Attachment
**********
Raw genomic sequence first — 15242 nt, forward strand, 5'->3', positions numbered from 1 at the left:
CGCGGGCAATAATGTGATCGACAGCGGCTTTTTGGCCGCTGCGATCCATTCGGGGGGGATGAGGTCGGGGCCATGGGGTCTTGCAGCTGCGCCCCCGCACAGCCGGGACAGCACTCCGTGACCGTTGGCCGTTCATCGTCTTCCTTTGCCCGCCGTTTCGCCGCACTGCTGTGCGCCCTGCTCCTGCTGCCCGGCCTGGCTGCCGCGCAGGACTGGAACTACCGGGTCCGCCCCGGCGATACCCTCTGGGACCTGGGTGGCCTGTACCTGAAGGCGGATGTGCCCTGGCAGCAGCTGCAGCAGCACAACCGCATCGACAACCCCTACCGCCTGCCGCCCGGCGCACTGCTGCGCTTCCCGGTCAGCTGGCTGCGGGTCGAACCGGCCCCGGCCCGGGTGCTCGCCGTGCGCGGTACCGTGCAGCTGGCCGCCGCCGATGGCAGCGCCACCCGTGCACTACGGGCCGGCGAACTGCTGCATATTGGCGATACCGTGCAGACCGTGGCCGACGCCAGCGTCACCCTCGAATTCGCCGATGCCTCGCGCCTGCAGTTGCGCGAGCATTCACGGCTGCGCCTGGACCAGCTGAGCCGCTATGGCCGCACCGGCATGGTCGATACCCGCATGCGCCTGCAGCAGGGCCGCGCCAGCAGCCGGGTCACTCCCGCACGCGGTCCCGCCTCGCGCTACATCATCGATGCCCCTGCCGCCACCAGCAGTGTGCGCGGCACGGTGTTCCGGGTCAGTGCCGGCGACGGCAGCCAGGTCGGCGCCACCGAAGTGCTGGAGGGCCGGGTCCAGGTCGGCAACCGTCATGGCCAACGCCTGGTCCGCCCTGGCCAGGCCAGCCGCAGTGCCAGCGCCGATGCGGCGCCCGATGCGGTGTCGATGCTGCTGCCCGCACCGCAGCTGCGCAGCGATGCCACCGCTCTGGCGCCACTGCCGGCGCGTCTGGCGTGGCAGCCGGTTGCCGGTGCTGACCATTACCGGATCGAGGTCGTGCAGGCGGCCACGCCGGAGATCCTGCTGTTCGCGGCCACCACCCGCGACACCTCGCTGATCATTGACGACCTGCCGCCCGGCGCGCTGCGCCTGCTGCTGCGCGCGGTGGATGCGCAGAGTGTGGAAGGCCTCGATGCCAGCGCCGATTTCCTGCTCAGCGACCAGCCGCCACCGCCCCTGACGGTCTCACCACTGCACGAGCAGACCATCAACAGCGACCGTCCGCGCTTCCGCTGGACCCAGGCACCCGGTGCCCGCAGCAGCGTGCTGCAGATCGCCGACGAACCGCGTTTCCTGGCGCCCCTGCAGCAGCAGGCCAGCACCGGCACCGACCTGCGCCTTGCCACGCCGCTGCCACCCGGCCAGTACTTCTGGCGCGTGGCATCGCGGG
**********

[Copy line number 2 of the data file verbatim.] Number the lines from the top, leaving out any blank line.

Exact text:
CGCGGGCAATAATGTGATCGACAGCGGCTTTTTGGCCGCTGCGATCCATTCGGGGGGGATGAGGTCGGGGCCATGGGGTCTTGCAGCTGCGCCCCCGCACAGCCGGGACAGCACTCCGTGACCGTTGGCCGTTCATCGTCTTCCTTTGCCCGCCGTTTCGCCGCACTGCTGTGCGCCCTGCTCCTGCTGCCCGGCCTGGCTGCCGCGCAGGACTGGAACTACCGGGTCCGCCCCGGCGATACCCTCTGGGACCTGGGTGGCCTGTACCTGAAGGCGGATGTGCCCTGGCAGCAGCTGCAGCAGCACAACCGCATCGACAACCCCTACCGCCTGCCGCCCGGCGCACTGCTGCGCTTCCCGGTCAGCTGGCTGCGGGTCGAACCGGCCCCGGCCCGGGTGCTCGCCGTGCGCGGTACCGTGCAGCTGGCCGCCGCCGATGGCAGCGCCACCCGTGCACTACGGGCCGGCGAACTGCTGCATATTGGCGATACCGTGCAGACCGTGGCCGACGCCAGCGTCACCCTCGAATTCGCCGATGCCTCGCGCCTGCAGTTGCGCGAGCATTCACGGCTGCGCCTGGACCAGCTGAGCCGCTATGGCCGCACCGGCATGGTCGATACCCGCATGCGCCTGCAGCAGGGCCGCGCCAGCAGCCGGGTCACTCCCGCACGCGGTCCCGCCTCGCGCTACATCATCGATGCCCCTGCCGCCACCAGCAGTGTGCGCGGCACGGTGTTCCGGGTCAGTGCCGGCGACGGCAGCCAGGTCGGCGCCACCGAAGTGCTGGAGGGCCGGGTCCAGGTCGGCAACCGTCATGGCCAACGCCTGGTCCGCCCTGGCCAGGCCAGCCGCAGTGCCAGCGCCGATGCGGCGCCCGATGCGGTGTCGATGCTGCTGCCCGCACCGCAGCTGCGCAGCGATGCCACCGCTCTGGCGCCACTGCCGGCGCGTCTGGCGTGGCAGCCGGTTGCCGGTGCTGACCATTACCGGATCGAGGTCGTGCAGGCGGCCACGCCGGAGATCCTGCTGTTCGCGGCCACCACCCGCGACACCTCGCTGATCATTGACGACCTGCCGCCCGGCGCGCTGCGCCTGCTGCTGCGCGCGGTGGATGCGCAGAGTGTGGAAGGCCTCGATGCCAGCGCCGATTTCCTGCTCAGCGACCAGCCGCCACCGCCCCTGACGGTCTCACCACTGCACGAGCAGACCATCAACAGCGACCGTCCGCGCTTCCGCTGGACCCAGGCACCCGGTGCCCGCAGCAGCGTGCTGCAGATCGCCGACGAACCGCGTTTCCTGGCGCCCCTGCAGCAGCAGGCCAGCACCGGCACCGACCTGCGCCTTGCCACGCCGCTGCCACCCGGCCAGTACTTCTGGCGCGTGGCATCGCGGG